Arabia, by far the largest producer in the Opec, will shoulder the biggest cut, the sources said.

The proposal can be seen as a shift by Riyadh, which orchestrated the current policy in 2014 by refusing to cut output alone to support prices and chose to defend market share against rivals, particularly high-cost producers.

A fall in oil prices to $30-$50 per barrel from levels as high as $115 seen in June 2014 led to a boost in global oil demand and a decline in high-cost supplies such as those from the United States.

But the strategy caused a rift in the Opec, whose poorer members have faced a budget crisis and unrest. and its Gulf allies also had to tighten their belts after a decade of generous public spending.

As the pain of cheap oil grew and pressures on finances increased, and signalled they were willing to show more flexibility to prop up prices.

However, the first attempt at a global production pact collapsed in April when insisted participate. has said it will not join any such agreement until it regains market share and boosts output to pre-sanctions levels of around 4 million bpd.

members will meet on the sidelines of the Energy Forum, which groups producers and consumers, in from September 26-28. Non-producer is also attending the forum.

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Saudis offer oil cut for Opec deal if Iran freezes output: Sources

First source did not say by how much Riyadh would cut if Iran agreed to freeze at 3.6 million bpd

First source did not say by how much Riyadh would cut if Iran agreed to freeze at 3.6 million bpd

 

Arabia has offered to reduce oil production if rival agrees to cap its own output this year, in a major compromise ahead of talks in next week, three sources familiar with the discussions told Reuters.

The offer, which has yet to be accepted or rejected by Tehran, was made this month, the sources told Reuters on condition of anonymity.

is ready to cut output to levels seen early this year in exchange for freezing production at the current level, which is 3.6 million barrels per day (bpd), the sources said.

"They (the Saudis) are ready for a cut but has to agree to freeze," one source said.

Two more sources confirmed the offer was presented to Tehran.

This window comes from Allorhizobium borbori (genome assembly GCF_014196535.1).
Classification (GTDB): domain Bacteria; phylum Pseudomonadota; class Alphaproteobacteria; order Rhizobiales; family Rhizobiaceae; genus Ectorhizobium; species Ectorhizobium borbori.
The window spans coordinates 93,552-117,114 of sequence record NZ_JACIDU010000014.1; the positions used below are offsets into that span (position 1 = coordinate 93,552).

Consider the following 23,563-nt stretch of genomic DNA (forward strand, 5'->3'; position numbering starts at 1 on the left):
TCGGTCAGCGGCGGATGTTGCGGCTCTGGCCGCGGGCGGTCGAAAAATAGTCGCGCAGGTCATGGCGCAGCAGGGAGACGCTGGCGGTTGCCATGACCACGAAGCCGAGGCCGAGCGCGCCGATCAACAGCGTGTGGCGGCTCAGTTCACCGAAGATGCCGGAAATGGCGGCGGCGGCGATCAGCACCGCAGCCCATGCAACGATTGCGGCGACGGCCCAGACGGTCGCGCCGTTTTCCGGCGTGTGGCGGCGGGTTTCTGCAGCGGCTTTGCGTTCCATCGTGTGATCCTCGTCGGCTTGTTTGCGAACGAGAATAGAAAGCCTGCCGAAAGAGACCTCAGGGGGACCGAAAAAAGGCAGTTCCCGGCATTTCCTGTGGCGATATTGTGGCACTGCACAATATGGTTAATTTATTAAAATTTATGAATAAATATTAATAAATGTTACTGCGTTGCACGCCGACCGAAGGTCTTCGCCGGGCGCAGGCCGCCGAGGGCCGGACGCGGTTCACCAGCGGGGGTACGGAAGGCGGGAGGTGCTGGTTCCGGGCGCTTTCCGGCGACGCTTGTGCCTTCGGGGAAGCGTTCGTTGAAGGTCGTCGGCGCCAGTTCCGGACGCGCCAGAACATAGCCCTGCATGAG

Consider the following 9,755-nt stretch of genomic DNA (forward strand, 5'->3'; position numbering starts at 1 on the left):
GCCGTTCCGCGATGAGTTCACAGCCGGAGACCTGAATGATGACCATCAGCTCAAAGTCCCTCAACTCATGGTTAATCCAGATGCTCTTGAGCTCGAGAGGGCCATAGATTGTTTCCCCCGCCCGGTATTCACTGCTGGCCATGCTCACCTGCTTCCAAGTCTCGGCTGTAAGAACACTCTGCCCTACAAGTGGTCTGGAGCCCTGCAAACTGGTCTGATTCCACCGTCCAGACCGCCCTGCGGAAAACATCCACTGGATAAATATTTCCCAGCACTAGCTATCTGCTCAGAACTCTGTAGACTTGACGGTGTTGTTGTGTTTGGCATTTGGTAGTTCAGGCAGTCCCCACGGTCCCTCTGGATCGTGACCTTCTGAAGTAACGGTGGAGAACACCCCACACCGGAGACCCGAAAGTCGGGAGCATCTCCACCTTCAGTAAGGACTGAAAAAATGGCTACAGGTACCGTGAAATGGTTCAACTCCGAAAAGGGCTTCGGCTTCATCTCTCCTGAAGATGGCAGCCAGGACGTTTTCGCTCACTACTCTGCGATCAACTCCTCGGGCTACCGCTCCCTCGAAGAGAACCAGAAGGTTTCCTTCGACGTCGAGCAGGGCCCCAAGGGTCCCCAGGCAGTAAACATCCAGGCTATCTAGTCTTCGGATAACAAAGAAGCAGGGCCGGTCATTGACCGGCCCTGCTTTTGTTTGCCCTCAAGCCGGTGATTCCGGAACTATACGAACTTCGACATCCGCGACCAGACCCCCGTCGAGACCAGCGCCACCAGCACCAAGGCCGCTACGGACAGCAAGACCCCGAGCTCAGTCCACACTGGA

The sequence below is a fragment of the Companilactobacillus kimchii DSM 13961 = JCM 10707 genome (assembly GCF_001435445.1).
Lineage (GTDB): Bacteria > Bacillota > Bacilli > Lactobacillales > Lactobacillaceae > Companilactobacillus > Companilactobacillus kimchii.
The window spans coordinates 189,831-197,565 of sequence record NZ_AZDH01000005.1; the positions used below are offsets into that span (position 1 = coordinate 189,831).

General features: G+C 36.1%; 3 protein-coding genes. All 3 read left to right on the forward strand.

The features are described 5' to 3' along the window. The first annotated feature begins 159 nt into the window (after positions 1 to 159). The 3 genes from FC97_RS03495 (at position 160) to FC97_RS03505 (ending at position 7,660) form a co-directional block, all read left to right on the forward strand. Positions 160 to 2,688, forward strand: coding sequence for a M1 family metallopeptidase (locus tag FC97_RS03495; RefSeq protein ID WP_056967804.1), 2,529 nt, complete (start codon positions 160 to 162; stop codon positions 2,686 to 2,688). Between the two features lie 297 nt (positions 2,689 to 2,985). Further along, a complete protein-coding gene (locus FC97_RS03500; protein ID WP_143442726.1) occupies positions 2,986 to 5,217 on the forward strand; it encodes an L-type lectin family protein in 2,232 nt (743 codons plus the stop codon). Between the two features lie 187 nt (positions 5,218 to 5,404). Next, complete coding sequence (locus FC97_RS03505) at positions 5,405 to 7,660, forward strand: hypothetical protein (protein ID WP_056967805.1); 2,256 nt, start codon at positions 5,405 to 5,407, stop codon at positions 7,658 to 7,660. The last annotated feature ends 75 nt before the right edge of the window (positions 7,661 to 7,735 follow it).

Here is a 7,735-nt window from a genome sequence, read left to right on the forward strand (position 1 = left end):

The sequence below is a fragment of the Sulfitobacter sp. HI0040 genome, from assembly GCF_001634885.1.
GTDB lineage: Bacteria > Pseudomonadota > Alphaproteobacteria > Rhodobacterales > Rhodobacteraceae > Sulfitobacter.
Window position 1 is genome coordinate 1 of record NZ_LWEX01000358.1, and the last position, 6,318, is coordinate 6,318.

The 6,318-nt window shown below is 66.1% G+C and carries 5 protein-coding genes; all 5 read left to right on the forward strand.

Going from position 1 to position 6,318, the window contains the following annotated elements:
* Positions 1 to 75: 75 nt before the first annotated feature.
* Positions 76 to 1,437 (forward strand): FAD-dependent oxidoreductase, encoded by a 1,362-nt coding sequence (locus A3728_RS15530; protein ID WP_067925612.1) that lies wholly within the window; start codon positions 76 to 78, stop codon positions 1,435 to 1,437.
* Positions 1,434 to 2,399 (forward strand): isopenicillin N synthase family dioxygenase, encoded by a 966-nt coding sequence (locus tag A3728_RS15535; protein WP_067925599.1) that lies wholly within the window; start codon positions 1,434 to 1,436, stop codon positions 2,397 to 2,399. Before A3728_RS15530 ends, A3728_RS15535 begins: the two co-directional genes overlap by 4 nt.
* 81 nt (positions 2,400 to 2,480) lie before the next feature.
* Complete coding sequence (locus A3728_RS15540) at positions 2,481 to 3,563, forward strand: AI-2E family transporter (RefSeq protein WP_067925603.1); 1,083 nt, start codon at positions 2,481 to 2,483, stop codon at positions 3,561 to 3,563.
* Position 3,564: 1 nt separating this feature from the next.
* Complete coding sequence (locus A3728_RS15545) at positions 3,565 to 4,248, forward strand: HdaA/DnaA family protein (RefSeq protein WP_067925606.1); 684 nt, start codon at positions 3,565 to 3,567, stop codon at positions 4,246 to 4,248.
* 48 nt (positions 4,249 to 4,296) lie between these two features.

The first source did not say by how much would cut if agreed to freeze at 3.6 million bpd, which has been the (Opec) nation's output for the past three months.

Riyadh's production has spiked since June due to summer demand, reaching a record high in July of 10.67 million bpd and edging down to 10.63 million bpd in August.

From January to May, Arabia produced around 10.2 million bpd.

Two sources said Arabia's Gulf allies, the United Arab Emirates, and were expected to contribute to any reduction if an agreement were reached.

Arabia, by far the largest producer in the Opec, will shoulder the biggest cut, the sources said.

The proposal can be seen as a shift by Riyadh, which orchestrated the current policy in 2014 by refusing to cut output alone to support prices and chose to defend market share against rivals, particularly high-cost producers.

A fall in oil prices to $30-$50 per barrel from levels as high as $115 seen in June 2014 led to a boost in global oil demand and a decline in high-cost supplies such as those from the United States.

But the strategy caused a rift in the Opec, whose poorer members have faced a budget crisis and unrest. and its Gulf allies also had to tighten their belts after a decade of generous public spending.

As the pain of cheap oil grew and pressures on finances increased, and signalled they were willing to show more flexibility to prop up prices.

However, the first attempt at a global production pact collapsed in April when insisted participate. has said it will not join any such agreement until it regains market share and boosts output to pre-sanctions levels of around 4 million bpd.

members will meet on the sidelines of the Energy Forum, which groups producers and consumers, in from September 26-28. Non-producer is also attending the forum.
image
Business Standard
177 22